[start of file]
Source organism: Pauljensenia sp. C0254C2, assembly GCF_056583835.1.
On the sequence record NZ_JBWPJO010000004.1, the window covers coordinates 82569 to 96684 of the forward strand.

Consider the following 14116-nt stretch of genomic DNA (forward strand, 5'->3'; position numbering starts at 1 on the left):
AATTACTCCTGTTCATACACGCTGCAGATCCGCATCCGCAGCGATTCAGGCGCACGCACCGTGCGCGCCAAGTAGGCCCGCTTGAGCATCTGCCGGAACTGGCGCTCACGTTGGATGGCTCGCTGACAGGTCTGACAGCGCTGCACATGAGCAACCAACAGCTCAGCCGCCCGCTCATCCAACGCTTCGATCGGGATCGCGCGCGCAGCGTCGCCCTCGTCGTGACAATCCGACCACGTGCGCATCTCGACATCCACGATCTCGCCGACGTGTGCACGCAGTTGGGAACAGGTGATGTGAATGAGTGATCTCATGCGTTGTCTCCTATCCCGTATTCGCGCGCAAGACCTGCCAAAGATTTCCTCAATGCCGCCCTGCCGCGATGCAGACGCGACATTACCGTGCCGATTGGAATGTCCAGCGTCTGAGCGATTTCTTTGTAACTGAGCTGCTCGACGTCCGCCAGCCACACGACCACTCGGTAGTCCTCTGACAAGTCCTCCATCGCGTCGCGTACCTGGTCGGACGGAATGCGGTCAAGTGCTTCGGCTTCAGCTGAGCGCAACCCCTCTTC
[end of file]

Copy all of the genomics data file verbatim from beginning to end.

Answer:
Source organism: Pauljensenia sp. C0254C2, assembly GCF_056583835.1.
On the sequence record NZ_JBWPJO010000004.1, the window covers coordinates 82569 to 96684 of the forward strand.

Consider the following 14116-nt stretch of genomic DNA (forward strand, 5'->3'; position numbering starts at 1 on the left):
AATTACTCCTGTTCATACACGCTGCAGATCCGCATCCGCAGCGATTCAGGCGCACGCACCGTGCGCGCCAAGTAGGCCCGCTTGAGCATCTGCCGGAACTGGCGCTCACGTTGGATGGCTCGCTGACAGGTCTGACAGCGCTGCACATGAGCAACCAACAGCTCAGCCGCCCGCTCATCCAACGCTTCGATCGGGATCGCGCGCGCAGCGTCGCCCTCGTCGTGACAATCCGACCACGTGCGCATCTCGACATCCACGATCTCGCCGACGTGTGCACGCAGTTGGGAACAGGTGATGTGAATGAGTGATCTCATGCGTTGTCTCCTATCCCGTATTCGCGCGCAAGACCTGCCAAAGATTTCCTCAATGCCGCCCTGCCGCGATGCAGACGCGACATTACCGTGCCGATTGGAATGTCCAGCGTCTGAGCGATTTCTTTGTAACTGAGCTGCTCGACGTCCGCCAGCCACACGACCACTCGGTAGTCCTCTGACAAGTCCTCCATCGCGTCGCGTACCTGGTCGGACGGAATGCGGTCAAGTGCTTCGGCTTCAGCTGAGCGCAACCCCTCTTC